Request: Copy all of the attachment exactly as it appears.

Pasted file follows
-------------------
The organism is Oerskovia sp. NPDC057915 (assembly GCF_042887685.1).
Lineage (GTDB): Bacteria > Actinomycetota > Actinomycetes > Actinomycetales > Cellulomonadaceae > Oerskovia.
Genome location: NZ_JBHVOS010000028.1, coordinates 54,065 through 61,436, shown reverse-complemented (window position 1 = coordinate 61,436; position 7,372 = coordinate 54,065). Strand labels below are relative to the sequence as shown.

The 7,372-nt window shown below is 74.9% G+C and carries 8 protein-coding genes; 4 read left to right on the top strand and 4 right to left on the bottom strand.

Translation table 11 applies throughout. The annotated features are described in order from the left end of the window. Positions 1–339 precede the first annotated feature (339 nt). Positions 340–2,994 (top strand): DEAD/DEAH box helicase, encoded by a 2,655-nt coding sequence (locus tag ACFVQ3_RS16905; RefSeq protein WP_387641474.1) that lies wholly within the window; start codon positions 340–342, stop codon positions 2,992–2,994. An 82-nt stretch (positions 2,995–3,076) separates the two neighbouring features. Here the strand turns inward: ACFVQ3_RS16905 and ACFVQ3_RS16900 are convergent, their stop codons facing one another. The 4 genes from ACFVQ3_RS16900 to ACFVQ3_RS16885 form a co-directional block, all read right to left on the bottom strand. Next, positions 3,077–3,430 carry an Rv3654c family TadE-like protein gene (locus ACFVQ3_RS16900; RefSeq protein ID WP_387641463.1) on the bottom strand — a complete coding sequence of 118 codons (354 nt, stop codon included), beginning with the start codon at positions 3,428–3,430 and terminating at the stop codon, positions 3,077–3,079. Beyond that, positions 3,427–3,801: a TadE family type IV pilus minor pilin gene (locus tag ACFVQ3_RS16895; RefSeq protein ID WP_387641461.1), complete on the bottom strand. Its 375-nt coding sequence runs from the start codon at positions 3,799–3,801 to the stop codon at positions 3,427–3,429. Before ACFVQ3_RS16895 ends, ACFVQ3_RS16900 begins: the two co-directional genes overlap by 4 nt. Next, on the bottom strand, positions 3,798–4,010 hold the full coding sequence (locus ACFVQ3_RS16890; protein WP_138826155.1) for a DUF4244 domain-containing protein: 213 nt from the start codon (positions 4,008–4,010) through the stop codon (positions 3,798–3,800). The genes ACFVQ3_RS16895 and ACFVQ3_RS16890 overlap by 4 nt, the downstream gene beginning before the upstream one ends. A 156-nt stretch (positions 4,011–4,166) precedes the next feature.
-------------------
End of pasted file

The organism is Oerskovia sp. NPDC057915 (assembly GCF_042887685.1).
Lineage (GTDB): Bacteria > Actinomycetota > Actinomycetes > Actinomycetales > Cellulomonadaceae > Oerskovia.
Genome location: NZ_JBHVOS010000028.1, coordinates 54,065 through 61,436, shown reverse-complemented (window position 1 = coordinate 61,436; position 7,372 = coordinate 54,065). Strand labels below are relative to the sequence as shown.

The 7,372-nt window shown below is 74.9% G+C and carries 8 protein-coding genes; 4 read left to right on the top strand and 4 right to left on the bottom strand.

Translation table 11 applies throughout. The annotated features are described in order from the left end of the window. Positions 1–339 precede the first annotated feature (339 nt). Positions 340–2,994 (top strand): DEAD/DEAH box helicase, encoded by a 2,655-nt coding sequence (locus tag ACFVQ3_RS16905; RefSeq protein WP_387641474.1) that lies wholly within the window; start codon positions 340–342, stop codon positions 2,992–2,994. An 82-nt stretch (positions 2,995–3,076) separates the two neighbouring features. Here the strand turns inward: ACFVQ3_RS16905 and ACFVQ3_RS16900 are convergent, their stop codons facing one another. The 4 genes from ACFVQ3_RS16900 to ACFVQ3_RS16885 form a co-directional block, all read right to left on the bottom strand. Next, positions 3,077–3,430 carry an Rv3654c family TadE-like protein gene (locus ACFVQ3_RS16900; RefSeq protein ID WP_387641463.1) on the bottom strand — a complete coding sequence of 118 codons (354 nt, stop codon included), beginning with the start codon at positions 3,428–3,430 and terminating at the stop codon, positions 3,077–3,079. Beyond that, positions 3,427–3,801: a TadE family type IV pilus minor pilin gene (locus tag ACFVQ3_RS16895; RefSeq protein ID WP_387641461.1), complete on the bottom strand. Its 375-nt coding sequence runs from the start codon at positions 3,799–3,801 to the stop codon at positions 3,427–3,429. Before ACFVQ3_RS16895 ends, ACFVQ3_RS16900 begins: the two co-directional genes overlap by 4 nt. Next, on the bottom strand, positions 3,798–4,010 hold the full coding sequence (locus ACFVQ3_RS16890; protein WP_138826155.1) for a DUF4244 domain-containing protein: 213 nt from the start codon (positions 4,008–4,010) through the stop codon (positions 3,798–3,800). The genes ACFVQ3_RS16895 and ACFVQ3_RS16890 overlap by 4 nt, the downstream gene beginning before the upstream one ends. A 156-nt stretch (positions 4,011–4,166) precedes the next feature.